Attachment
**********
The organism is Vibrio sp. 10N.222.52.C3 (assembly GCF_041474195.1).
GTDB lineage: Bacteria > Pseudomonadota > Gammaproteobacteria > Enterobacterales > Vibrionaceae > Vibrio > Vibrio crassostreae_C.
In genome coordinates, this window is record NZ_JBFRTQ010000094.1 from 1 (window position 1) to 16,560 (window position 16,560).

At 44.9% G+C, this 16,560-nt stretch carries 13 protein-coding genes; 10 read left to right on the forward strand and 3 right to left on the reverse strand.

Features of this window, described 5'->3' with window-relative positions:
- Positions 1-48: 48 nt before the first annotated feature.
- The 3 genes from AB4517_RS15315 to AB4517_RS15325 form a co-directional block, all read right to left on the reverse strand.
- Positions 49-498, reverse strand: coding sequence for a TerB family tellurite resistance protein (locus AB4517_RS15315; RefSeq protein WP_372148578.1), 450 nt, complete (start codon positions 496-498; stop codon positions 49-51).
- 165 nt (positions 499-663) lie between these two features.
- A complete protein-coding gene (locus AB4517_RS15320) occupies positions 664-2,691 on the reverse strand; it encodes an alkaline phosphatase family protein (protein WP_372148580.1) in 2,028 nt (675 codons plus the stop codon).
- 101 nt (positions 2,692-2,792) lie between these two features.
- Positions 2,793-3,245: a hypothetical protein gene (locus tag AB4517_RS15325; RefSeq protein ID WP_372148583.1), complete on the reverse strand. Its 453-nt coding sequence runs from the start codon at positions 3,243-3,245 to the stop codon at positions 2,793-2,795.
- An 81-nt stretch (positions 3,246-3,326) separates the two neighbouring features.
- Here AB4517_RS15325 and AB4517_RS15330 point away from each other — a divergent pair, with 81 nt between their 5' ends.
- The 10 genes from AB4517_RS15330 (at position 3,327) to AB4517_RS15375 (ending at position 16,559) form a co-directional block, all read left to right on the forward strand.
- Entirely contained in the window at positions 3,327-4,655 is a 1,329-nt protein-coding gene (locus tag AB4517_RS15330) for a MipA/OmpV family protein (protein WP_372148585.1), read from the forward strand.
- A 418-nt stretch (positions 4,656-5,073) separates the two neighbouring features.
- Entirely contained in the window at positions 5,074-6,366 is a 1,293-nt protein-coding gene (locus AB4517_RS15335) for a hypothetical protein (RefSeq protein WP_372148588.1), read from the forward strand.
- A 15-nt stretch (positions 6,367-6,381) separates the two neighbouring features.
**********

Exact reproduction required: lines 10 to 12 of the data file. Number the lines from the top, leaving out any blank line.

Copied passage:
- A complete protein-coding gene (locus AB4517_RS15320) occupies positions 664-2,691 on the reverse strand; it encodes an alkaline phosphatase family protein (protein WP_372148580.1) in 2,028 nt (675 codons plus the stop codon).
- 101 nt (positions 2,692-2,792) lie between these two features.
- Positions 2,793-3,245: a hypothetical protein gene (locus tag AB4517_RS15325; RefSeq protein ID WP_372148583.1), complete on the reverse strand. Its 453-nt coding sequence runs from the start codon at positions 3,243-3,245 to the stop codon at positions 2,793-2,795.